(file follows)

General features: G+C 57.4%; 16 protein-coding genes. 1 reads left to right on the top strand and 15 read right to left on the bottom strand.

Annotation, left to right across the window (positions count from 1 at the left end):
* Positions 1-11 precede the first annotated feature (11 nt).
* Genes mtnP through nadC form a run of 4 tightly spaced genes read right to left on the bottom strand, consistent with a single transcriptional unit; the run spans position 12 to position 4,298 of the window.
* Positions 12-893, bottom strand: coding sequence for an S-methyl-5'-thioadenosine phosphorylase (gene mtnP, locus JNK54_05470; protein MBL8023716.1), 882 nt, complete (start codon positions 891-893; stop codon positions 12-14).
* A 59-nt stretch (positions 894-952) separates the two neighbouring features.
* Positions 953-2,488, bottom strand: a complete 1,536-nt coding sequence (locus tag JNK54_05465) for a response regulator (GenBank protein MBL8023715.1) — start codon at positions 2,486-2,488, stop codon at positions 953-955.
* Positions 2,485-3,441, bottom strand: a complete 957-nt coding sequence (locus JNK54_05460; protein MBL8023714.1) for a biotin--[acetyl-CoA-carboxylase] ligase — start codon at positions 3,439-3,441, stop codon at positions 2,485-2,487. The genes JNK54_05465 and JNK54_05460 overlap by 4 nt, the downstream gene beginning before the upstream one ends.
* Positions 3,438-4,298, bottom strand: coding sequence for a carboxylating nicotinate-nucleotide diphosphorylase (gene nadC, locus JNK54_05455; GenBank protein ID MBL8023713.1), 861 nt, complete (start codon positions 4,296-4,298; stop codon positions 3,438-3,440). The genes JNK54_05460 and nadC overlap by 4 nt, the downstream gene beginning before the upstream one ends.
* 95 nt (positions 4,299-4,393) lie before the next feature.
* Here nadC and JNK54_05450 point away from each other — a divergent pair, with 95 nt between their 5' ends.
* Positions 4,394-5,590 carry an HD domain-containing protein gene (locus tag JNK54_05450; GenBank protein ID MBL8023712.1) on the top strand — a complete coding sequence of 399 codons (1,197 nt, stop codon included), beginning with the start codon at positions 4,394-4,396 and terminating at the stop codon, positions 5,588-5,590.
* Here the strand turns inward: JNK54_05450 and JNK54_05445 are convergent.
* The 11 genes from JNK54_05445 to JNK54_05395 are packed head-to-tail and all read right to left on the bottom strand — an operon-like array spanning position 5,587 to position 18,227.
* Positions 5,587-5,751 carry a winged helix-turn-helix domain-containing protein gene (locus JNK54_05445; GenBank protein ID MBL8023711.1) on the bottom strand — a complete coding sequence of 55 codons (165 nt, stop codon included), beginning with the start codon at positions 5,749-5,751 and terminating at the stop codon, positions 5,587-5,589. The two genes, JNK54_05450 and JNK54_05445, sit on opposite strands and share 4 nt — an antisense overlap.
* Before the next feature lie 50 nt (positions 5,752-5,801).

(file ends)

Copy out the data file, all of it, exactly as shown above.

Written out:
General features: G+C 57.4%; 16 protein-coding genes. 1 reads left to right on the top strand and 15 read right to left on the bottom strand.

Annotation, left to right across the window (positions count from 1 at the left end):
* Positions 1-11 precede the first annotated feature (11 nt).
* Genes mtnP through nadC form a run of 4 tightly spaced genes read right to left on the bottom strand, consistent with a single transcriptional unit; the run spans position 12 to position 4,298 of the window.
* Positions 12-893, bottom strand: coding sequence for an S-methyl-5'-thioadenosine phosphorylase (gene mtnP, locus JNK54_05470; protein MBL8023716.1), 882 nt, complete (start codon positions 891-893; stop codon positions 12-14).
* A 59-nt stretch (positions 894-952) separates the two neighbouring features.
* Positions 953-2,488, bottom strand: a complete 1,536-nt coding sequence (locus tag JNK54_05465) for a response regulator (GenBank protein MBL8023715.1) — start codon at positions 2,486-2,488, stop codon at positions 953-955.
* Positions 2,485-3,441, bottom strand: a complete 957-nt coding sequence (locus JNK54_05460; protein MBL8023714.1) for a biotin--[acetyl-CoA-carboxylase] ligase — start codon at positions 3,439-3,441, stop codon at positions 2,485-2,487. The genes JNK54_05465 and JNK54_05460 overlap by 4 nt, the downstream gene beginning before the upstream one ends.
* Positions 3,438-4,298, bottom strand: coding sequence for a carboxylating nicotinate-nucleotide diphosphorylase (gene nadC, locus JNK54_05455; GenBank protein ID MBL8023713.1), 861 nt, complete (start codon positions 4,296-4,298; stop codon positions 3,438-3,440). The genes JNK54_05460 and nadC overlap by 4 nt, the downstream gene beginning before the upstream one ends.
* 95 nt (positions 4,299-4,393) lie before the next feature.
* Here nadC and JNK54_05450 point away from each other — a divergent pair, with 95 nt between their 5' ends.
* Positions 4,394-5,590 carry an HD domain-containing protein gene (locus tag JNK54_05450; GenBank protein ID MBL8023712.1) on the top strand — a complete coding sequence of 399 codons (1,197 nt, stop codon included), beginning with the start codon at positions 4,394-4,396 and terminating at the stop codon, positions 5,588-5,590.
* Here the strand turns inward: JNK54_05450 and JNK54_05445 are convergent.
* The 11 genes from JNK54_05445 to JNK54_05395 are packed head-to-tail and all read right to left on the bottom strand — an operon-like array spanning position 5,587 to position 18,227.
* Positions 5,587-5,751 carry a winged helix-turn-helix domain-containing protein gene (locus JNK54_05445; GenBank protein ID MBL8023711.1) on the bottom strand — a complete coding sequence of 55 codons (165 nt, stop codon included), beginning with the start codon at positions 5,749-5,751 and terminating at the stop codon, positions 5,587-5,589. The two genes, JNK54_05450 and JNK54_05445, sit on opposite strands and share 4 nt — an antisense overlap.
* Before the next feature lie 50 nt (positions 5,752-5,801).